How to Fire Your Customers
Strategex Fundamental #21: Debate, Then Align.
Healthy, vigorous debate creates better solutions. Debate concepts without making personal attacks. Push for the best solution, rather than your solution. Once a decision is made, however, get fully aligned by putting your complete support behind it.
Our 80/20 practice challenges many of the so-called norms of everyday business. We make a point of stressing the fact that not every sale is a good sale, and not every customer is a good customer. For many of our client’s employees, these statements break long-term strong beliefs.
When we introduce Product Line Simplification (PLS), the product managers and engineers get very protective of their products. When we introduce Customer Line Simplification (CLS), the sales force gets very protective of their customer base. This happens especially when the sales force is compensated based on revenue performance. Even though we form cross-functional teams to address PLS and CLS, the debate over what changes need to be made is often very spirited, and very emotional. Our best clients operate in a manner that is consistent with Fundamental #21. The teams vigorously debate the potential actions. They then decide on a plan of action. Last, they put 100% of their effort behind perfecting the implementation of their strategic decisions, leading the company to success.
Not all our client’s employees embrace Fundamental #21. These same employees are not stupid. They don’t actively talk about not supporting the implementation plan. They will often talk a very good game! But they tend to drag their feet when on the road to getting things done. They will have great reasons why activities are not getting accomplished.
They will say, "I am so busy with everyday work!" What is actually happening is passive resistance.
Whenever I see this type of behavior in a client, and I do see it, I always think of our Fundamental #2 – Do what’s best for the client. If the passive resistance is coming from employees at the manager level, I must go to Senior Executives and make them aware of the issue. This allows them to change the behavior of those employees. A much more critical issue is when the passive resistance is coming from a Senior Executive. This requires me to go to the CEO who hired us and discuss the situation with him/her. In terms of doing what is best for the client, I give the CEO three options.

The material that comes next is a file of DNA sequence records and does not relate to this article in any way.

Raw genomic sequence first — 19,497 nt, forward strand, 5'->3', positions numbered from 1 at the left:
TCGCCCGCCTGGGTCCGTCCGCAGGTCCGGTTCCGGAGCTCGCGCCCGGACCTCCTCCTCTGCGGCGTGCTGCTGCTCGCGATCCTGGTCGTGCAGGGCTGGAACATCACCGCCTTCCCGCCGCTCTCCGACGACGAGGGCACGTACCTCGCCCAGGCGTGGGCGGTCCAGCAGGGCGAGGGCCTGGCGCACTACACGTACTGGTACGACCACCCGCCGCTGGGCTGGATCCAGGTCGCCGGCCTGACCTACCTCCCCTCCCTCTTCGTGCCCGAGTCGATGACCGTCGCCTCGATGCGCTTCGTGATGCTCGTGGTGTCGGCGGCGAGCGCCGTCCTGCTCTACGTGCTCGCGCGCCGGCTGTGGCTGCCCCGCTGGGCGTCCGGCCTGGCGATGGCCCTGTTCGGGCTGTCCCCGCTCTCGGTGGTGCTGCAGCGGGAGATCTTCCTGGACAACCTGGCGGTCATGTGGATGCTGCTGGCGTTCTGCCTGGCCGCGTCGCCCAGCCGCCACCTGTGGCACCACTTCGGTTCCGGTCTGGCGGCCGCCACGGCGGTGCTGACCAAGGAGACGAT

- Change the behavior of the Senior Executive.
- Make a personnel change and remove the Senior Executive.
- If you choose to do nothing, then we must disengage ourselves from the client.
It does the client no good to continue paying our fees when the passive resistance will prohibit our client from achieving success.
My very first client with Strategex was a family-owned company in the foodservice industry. The owner had two adult children in the business (both in their mid-thirties). One of them started out as a passive resister of 80/20 and eventually was an active resister of 80/20. I went to the owner offered him three options.
- He should exit the problematic child from the business.
- If he did not want to tackle the problem, we would recommend selling the company. We would help him do that.
- We will stop our engagement.
I debated with the owner to align on which of the three options would work for us and/or the client. In the end, we aligned around option three. As I look back on that conversation, I realize that this conversation not only fits Fundamental #21 but several other Strategex Fundamentals as well. Speak up, speak straight. Do what’s best for the client. Add Value. Deliver Results. Be a Brand Ambassador.
By ejecting, we made it clear that we live our fundamentals. We wouldn’t compromise to save revenue, we insisted on doing the right thing.
There is no doubt that having many great minds attacking a problematic situation leads to great solutions. As leaders, it is our responsibility to make sure that the implementation of the solution is not actively or passively blocked.